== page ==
Classic top gear... She has a serious set of ovaries for sure! https://www.youtube.com/watch?v=qnJOC_dDXzM
    20 replies | 655 view(s)
  • Brock Mayo's Avatar
    07-09-2017
    Thanks guys! That negative zip line looks pretty close to what I need to do. Looked fairly quick too... Found a good discussion from 2015. Apparently I just needed to spell winch right. I guess it would be good to have a winch and a wench :) Thanks for the videos, quite helpful. Murph I could do the lifting from the campground side of the creek with a truck or skid steer, but the winch would be sweet for the final placements of the timbers. That looked like quite the job by the way... Thanks!
    20 replies | 655 view(s)
  • Brock Mayo's Avatar
    07-08-2017
    http://www.northerntool.com/shop/tools/product_200452220_200452220?cm_mmc=Google-pla&utm_source=Google_PLA&utm_medium=Winches%20>%20Gas%20Powered%20Winches&utm_campaign=Portable%20Winch&utm_content=14784&gclid=CLjs57Xx-tQCFUSHswodUaMFNg
    20 replies | 655 view(s)
  • Brock Mayo's Avatar
    07-08-2017
    http://www.northerntool.com/shop/tools/product_200452220_200452220?cm_mmc=Google-pla&utm_source=Google_PLA&utm_medium=Winches%20>%20Gas%20Powered%20Winches&utm_campaign=Portable%20Winch&utm_content=14784&gclid=CLjs57Xx-tQCFUSHswodUaMFNg Has anyone used one of these? I'm looking to move some trail bridge construction materials across a creek. Need a portable efficient lifting device for 1000 to 2000 pounds of lift. Would like to get a grcs or hobbs, but both seem too slow for the amount of rope that needs to be reeled in for every trip across the creek. Thanks for any advice!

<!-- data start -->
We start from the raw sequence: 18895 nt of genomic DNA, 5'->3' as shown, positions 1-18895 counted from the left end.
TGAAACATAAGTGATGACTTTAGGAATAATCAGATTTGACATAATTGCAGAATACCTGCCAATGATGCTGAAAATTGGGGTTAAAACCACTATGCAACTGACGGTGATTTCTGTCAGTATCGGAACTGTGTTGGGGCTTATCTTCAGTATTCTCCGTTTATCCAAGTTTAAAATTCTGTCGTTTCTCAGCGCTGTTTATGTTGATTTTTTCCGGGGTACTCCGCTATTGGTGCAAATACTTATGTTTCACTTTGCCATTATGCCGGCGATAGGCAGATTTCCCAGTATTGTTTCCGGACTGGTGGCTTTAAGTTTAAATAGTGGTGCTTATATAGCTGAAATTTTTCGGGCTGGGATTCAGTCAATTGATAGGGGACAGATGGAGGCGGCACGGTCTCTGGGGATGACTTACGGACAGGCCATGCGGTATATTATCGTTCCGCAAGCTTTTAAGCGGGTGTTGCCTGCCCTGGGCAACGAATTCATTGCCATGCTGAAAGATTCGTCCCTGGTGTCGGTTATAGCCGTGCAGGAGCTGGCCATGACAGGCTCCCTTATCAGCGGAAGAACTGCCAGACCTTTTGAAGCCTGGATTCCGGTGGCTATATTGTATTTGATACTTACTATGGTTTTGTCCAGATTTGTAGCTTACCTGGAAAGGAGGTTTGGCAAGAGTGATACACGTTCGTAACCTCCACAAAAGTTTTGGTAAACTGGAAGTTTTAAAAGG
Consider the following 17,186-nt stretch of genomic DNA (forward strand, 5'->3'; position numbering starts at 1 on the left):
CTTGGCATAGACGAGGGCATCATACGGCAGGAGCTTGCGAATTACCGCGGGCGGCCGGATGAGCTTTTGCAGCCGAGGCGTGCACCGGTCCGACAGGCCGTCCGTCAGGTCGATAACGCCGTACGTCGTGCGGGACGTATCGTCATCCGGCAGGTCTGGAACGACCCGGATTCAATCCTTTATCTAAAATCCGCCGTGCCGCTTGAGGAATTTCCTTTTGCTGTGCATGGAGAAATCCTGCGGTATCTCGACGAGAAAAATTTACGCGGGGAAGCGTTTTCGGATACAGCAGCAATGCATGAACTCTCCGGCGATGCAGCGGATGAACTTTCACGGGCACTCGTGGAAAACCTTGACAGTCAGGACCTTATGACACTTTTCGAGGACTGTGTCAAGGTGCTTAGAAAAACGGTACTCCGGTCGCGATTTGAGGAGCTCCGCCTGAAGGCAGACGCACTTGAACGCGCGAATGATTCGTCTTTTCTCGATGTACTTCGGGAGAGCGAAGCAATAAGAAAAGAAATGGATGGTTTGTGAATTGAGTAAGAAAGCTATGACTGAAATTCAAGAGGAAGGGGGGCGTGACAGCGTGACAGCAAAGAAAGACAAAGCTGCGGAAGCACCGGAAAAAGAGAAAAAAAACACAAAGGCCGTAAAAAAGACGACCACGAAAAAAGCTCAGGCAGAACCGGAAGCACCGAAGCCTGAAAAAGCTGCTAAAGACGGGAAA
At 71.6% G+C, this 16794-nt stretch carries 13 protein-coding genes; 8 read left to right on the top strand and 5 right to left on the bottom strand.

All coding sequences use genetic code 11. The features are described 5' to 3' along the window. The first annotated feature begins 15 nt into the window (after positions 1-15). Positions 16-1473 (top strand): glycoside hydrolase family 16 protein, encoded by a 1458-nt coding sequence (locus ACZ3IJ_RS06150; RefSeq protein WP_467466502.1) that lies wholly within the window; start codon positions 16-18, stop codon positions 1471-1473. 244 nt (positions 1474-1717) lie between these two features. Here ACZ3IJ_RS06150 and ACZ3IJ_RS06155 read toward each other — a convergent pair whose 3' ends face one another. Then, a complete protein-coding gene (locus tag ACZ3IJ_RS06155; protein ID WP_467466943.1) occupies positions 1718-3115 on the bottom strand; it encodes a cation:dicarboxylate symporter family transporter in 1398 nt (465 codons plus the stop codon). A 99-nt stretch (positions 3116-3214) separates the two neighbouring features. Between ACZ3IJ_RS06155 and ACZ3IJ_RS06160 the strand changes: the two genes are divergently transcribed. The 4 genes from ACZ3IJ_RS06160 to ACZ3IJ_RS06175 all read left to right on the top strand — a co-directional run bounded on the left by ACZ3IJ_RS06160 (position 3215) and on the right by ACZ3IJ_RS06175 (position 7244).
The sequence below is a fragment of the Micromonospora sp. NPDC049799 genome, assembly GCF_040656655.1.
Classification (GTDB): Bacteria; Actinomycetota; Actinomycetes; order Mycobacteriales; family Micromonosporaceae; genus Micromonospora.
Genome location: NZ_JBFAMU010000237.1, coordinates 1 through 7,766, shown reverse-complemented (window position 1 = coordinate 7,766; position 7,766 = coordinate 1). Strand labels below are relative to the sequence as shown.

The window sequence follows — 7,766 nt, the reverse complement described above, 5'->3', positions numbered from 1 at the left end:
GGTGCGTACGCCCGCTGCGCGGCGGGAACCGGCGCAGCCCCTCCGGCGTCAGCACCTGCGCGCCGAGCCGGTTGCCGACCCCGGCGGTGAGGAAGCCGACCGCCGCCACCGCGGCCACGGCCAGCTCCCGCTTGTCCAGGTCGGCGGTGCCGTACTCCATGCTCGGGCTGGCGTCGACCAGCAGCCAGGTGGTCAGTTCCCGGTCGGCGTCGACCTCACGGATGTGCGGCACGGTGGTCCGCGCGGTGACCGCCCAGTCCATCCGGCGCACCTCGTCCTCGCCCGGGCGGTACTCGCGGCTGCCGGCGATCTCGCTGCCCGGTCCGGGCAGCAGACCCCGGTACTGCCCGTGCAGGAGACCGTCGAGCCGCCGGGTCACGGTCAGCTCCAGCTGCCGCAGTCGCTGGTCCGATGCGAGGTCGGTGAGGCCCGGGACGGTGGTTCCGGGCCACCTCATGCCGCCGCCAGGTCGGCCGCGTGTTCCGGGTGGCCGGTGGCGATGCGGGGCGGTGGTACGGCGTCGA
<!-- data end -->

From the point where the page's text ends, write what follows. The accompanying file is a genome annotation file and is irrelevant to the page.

20 replies | 655 view(s)
  • Brock Mayo's Avatar
    06-16-2017
    All that matters is that sweet mustache! Nice work Burnham, your name came up quite a bit at our instructor training this week. Cheers!
    39 replies | 2157 view(s)
  • Brock Mayo's Avatar
    05-02-2017
    Related question, what cutting tricks do folks have to slow down a tree's fall for a soft landing? I'm guessing a Jerry b redwood cut (can't remember the name) combined with an open face and a pull rope to keep the holding wood thick as well as tall? Is there anything that can noticeably slow the tree's fall? BTW, I'm thinking cut it from the ground...
    74 replies | 2047 view(s)
  • Brock Mayo's Avatar
    03-14-2017
    Brock Mayo replied to a thread Leaners in Climbing Forum